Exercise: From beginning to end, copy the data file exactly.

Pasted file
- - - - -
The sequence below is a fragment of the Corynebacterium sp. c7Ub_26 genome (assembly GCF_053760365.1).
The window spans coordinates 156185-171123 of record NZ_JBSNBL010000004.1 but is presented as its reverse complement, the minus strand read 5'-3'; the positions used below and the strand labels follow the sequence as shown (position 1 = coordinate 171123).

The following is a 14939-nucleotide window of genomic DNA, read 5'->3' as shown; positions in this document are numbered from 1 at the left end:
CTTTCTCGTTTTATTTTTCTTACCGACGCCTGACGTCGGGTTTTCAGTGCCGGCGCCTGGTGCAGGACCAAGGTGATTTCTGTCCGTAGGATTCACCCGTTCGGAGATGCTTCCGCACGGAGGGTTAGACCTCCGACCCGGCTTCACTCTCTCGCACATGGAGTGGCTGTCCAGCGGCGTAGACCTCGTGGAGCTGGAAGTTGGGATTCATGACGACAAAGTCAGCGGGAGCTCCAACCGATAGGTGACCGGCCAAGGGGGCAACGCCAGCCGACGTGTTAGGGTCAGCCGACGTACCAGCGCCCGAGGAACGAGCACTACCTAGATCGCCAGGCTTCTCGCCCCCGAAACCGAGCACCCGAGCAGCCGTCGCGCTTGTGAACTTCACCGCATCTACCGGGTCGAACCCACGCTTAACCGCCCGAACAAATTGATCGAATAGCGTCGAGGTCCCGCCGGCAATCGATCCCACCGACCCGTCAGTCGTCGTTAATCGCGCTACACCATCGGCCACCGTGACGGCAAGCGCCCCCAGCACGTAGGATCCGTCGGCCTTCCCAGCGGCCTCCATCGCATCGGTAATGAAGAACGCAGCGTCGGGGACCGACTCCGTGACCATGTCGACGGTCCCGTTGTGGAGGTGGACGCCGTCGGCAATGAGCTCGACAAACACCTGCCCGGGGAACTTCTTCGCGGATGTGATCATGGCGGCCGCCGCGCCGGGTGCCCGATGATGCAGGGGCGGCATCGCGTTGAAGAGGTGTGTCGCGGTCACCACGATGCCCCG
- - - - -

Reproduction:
The sequence below is a fragment of the Corynebacterium sp. c7Ub_26 genome (assembly GCF_053760365.1).
The window spans coordinates 156185-171123 of record NZ_JBSNBL010000004.1 but is presented as its reverse complement, the minus strand read 5'-3'; the positions used below and the strand labels follow the sequence as shown (position 1 = coordinate 171123).

The following is a 14939-nucleotide window of genomic DNA, read 5'->3' as shown; positions in this document are numbered from 1 at the left end:
CTTTCTCGTTTTATTTTTCTTACCGACGCCTGACGTCGGGTTTTCAGTGCCGGCGCCTGGTGCAGGACCAAGGTGATTTCTGTCCGTAGGATTCACCCGTTCGGAGATGCTTCCGCACGGAGGGTTAGACCTCCGACCCGGCTTCACTCTCTCGCACATGGAGTGGCTGTCCAGCGGCGTAGACCTCGTGGAGCTGGAAGTTGGGATTCATGACGACAAAGTCAGCGGGAGCTCCAACCGATAGGTGACCGGCCAAGGGGGCAACGCCAGCCGACGTGTTAGGGTCAGCCGACGTACCAGCGCCCGAGGAACGAGCACTACCTAGATCGCCAGGCTTCTCGCCCCCGAAACCGAGCACCCGAGCAGCCGTCGCGCTTGTGAACTTCACCGCATCTACCGGGTCGAACCCACGCTTAACCGCCCGAACAAATTGATCGAATAGCGTCGAGGTCCCGCCGGCAATCGATCCCACCGACCCGTCAGTCGTCGTTAATCGCGCTACACCATCGGCCACCGTGACGGCAAGCGCCCCCAGCACGTAGGATCCGTCGGCCTTCCCAGCGGCCTCCATCGCATCGGTAATGAAGAACGCAGCGTCGGGGACCGACTCCGTGACCATGTCGACGGTCCCGTTGTGGAGGTGGACGCCGTCGGCAATGAGCTCGACAAACACCTGCCCGGGGAACTTCTTCGCGGATGTGATCATGGCGGCCGCCGCGCCGGGTGCCCGATGATGCAGGGGCGGCATCGCGTTGAAGAGGTGTGTCGCGGTCACCACGATGCCCCG